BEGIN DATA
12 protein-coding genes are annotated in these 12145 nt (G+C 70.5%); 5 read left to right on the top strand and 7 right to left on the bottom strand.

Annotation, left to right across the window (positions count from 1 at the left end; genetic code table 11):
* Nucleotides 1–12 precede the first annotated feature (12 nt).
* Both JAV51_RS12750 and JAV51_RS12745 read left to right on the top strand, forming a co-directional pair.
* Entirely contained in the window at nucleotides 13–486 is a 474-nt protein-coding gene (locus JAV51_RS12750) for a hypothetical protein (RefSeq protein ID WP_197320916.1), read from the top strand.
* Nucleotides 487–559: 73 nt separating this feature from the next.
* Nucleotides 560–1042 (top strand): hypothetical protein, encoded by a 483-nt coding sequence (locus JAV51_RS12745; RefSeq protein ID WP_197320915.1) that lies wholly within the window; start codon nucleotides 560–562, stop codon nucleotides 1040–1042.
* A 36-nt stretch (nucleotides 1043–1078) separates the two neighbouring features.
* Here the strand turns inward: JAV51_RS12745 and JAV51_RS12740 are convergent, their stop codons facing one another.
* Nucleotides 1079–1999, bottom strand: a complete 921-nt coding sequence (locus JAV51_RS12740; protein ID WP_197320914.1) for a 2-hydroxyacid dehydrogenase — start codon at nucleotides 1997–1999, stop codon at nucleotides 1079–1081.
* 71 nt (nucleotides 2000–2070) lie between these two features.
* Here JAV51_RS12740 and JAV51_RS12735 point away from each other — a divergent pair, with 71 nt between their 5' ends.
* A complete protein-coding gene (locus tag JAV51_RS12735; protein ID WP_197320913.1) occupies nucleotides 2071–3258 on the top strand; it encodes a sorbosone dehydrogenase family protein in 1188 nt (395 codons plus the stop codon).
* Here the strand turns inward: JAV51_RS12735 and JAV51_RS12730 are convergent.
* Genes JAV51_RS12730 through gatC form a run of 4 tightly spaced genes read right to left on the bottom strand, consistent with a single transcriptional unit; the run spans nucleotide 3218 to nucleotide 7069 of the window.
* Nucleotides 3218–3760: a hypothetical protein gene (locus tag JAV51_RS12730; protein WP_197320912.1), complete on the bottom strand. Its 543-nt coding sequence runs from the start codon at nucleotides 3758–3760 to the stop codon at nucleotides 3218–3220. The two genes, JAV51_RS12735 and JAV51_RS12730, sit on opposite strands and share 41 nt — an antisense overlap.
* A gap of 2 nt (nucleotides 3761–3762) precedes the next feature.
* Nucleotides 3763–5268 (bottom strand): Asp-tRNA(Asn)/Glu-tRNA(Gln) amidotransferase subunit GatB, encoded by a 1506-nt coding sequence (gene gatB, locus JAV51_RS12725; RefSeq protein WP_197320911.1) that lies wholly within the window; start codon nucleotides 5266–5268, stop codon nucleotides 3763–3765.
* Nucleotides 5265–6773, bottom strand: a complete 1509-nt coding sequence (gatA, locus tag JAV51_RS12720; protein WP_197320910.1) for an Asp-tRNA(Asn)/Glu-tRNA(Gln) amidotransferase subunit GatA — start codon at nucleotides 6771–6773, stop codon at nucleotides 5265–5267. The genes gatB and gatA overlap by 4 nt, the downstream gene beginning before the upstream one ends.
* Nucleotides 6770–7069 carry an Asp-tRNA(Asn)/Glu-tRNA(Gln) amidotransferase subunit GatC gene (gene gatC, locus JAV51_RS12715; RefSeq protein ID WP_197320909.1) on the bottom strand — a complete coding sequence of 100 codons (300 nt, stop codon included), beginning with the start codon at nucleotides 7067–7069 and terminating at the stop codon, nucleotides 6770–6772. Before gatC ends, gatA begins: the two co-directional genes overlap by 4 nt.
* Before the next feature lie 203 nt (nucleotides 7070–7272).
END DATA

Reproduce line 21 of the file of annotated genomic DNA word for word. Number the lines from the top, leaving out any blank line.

* Before the next feature lie 203 nt (nucleotides 7070–7272).